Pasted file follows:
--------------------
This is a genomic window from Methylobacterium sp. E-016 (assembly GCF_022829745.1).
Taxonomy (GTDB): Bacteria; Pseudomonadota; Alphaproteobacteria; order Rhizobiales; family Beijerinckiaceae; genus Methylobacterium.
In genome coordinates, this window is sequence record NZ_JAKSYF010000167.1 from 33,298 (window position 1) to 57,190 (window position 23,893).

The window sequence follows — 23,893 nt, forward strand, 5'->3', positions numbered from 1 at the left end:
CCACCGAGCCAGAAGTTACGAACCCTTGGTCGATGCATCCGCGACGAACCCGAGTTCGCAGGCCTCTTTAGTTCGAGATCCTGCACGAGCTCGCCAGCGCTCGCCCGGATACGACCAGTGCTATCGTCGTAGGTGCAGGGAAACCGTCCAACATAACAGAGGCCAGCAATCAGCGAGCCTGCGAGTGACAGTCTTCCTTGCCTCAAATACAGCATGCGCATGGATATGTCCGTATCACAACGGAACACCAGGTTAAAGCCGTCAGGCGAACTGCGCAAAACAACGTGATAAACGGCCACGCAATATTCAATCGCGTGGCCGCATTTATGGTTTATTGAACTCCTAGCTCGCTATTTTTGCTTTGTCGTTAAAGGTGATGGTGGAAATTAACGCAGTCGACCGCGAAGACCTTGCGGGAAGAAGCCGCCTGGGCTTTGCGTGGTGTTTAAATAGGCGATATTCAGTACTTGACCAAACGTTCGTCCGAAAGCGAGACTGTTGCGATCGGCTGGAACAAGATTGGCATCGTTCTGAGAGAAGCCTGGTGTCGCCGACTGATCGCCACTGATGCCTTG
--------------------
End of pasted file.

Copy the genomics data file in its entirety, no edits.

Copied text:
This is a genomic window from Methylobacterium sp. E-016 (assembly GCF_022829745.1).
Taxonomy (GTDB): Bacteria; Pseudomonadota; Alphaproteobacteria; order Rhizobiales; family Beijerinckiaceae; genus Methylobacterium.
In genome coordinates, this window is sequence record NZ_JAKSYF010000167.1 from 33,298 (window position 1) to 57,190 (window position 23,893).

The window sequence follows — 23,893 nt, forward strand, 5'->3', positions numbered from 1 at the left end:
CCACCGAGCCAGAAGTTACGAACCCTTGGTCGATGCATCCGCGACGAACCCGAGTTCGCAGGCCTCTTTAGTTCGAGATCCTGCACGAGCTCGCCAGCGCTCGCCCGGATACGACCAGTGCTATCGTCGTAGGTGCAGGGAAACCGTCCAACATAACAGAGGCCAGCAATCAGCGAGCCTGCGAGTGACAGTCTTCCTTGCCTCAAATACAGCATGCGCATGGATATGTCCGTATCACAACGGAACACCAGGTTAAAGCCGTCAGGCGAACTGCGCAAAACAACGTGATAAACGGCCACGCAATATTCAATCGCGTGGCCGCATTTATGGTTTATTGAACTCCTAGCTCGCTATTTTTGCTTTGTCGTTAAAGGTGATGGTGGAAATTAACGCAGTCGACCGCGAAGACCTTGCGGGAAGAAGCCGCCTGGGCTTTGCGTGGTGTTTAAATAGGCGATATTCAGTACTTGACCAAACGTTCGTCCGAAAGCGAGACTGTTGCGATCGGCTGGAACAAGATTGGCATCGTTCTGAGAGAAGCCTGGTGTCGCCGACTGATCGCCACTGATGCCTTG